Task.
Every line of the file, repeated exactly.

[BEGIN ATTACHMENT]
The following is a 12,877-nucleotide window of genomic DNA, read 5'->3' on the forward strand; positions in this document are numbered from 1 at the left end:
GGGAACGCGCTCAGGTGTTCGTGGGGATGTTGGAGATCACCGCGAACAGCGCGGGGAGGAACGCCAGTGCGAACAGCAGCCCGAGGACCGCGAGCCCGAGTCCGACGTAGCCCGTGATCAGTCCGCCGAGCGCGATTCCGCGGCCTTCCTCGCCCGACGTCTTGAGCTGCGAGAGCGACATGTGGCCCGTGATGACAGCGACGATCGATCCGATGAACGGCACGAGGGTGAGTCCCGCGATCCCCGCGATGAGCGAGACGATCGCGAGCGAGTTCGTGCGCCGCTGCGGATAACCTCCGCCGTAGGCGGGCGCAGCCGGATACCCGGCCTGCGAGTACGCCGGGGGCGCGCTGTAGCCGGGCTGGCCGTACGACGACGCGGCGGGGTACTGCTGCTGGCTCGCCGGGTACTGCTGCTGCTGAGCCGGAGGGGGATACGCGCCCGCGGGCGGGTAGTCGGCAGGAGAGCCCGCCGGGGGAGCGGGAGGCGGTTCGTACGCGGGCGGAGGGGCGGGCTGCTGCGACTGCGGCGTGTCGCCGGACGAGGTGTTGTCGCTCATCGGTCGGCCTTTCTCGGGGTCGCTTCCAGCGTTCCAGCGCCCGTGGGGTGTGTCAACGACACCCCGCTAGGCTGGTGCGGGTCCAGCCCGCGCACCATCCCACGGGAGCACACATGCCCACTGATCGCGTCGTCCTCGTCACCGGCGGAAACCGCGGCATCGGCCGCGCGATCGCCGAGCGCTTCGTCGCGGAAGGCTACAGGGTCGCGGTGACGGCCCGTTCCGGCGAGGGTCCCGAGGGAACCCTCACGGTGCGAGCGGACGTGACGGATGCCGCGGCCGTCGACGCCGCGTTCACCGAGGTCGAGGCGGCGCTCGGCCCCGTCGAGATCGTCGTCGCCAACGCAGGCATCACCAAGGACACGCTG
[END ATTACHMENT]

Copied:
The following is a 12,877-nucleotide window of genomic DNA, read 5'->3' on the forward strand; positions in this document are numbered from 1 at the left end:
GGGAACGCGCTCAGGTGTTCGTGGGGATGTTGGAGATCACCGCGAACAGCGCGGGGAGGAACGCCAGTGCGAACAGCAGCCCGAGGACCGCGAGCCCGAGTCCGACGTAGCCCGTGATCAGTCCGCCGAGCGCGATTCCGCGGCCTTCCTCGCCCGACGTCTTGAGCTGCGAGAGCGACATGTGGCCCGTGATGACAGCGACGATCGATCCGATGAACGGCACGAGGGTGAGTCCCGCGATCCCCGCGATGAGCGAGACGATCGCGAGCGAGTTCGTGCGCCGCTGCGGATAACCTCCGCCGTAGGCGGGCGCAGCCGGATACCCGGCCTGCGAGTACGCCGGGGGCGCGCTGTAGCCGGGCTGGCCGTACGACGACGCGGCGGGGTACTGCTGCTGGCTCGCCGGGTACTGCTGCTGCTGAGCCGGAGGGGGATACGCGCCCGCGGGCGGGTAGTCGGCAGGAGAGCCCGCCGGGGGAGCGGGAGGCGGTTCGTACGCGGGCGGAGGGGCGGGCTGCTGCGACTGCGGCGTGTCGCCGGACGAGGTGTTGTCGCTCATCGGTCGGCCTTTCTCGGGGTCGCTTCCAGCGTTCCAGCGCCCGTGGGGTGTGTCAACGACACCCCGCTAGGCTGGTGCGGGTCCAGCCCGCGCACCATCCCACGGGAGCACACATGCCCACTGATCGCGTCGTCCTCGTCACCGGCGGAAACCGCGGCATCGGCCGCGCGATCGCCGAGCGCTTCGTCGCGGAAGGCTACAGGGTCGCGGTGACGGCCCGTTCCGGCGAGGGTCCCGAGGGAACCCTCACGGTGCGAGCGGACGTGACGGATGCCGCGGCCGTCGACGCCGCGTTCACCGAGGTCGAGGCGGCGCTCGGCCCCGTCGAGATCGTCGTCGCCAACGCAGGCATCACCAAGGACACGCTG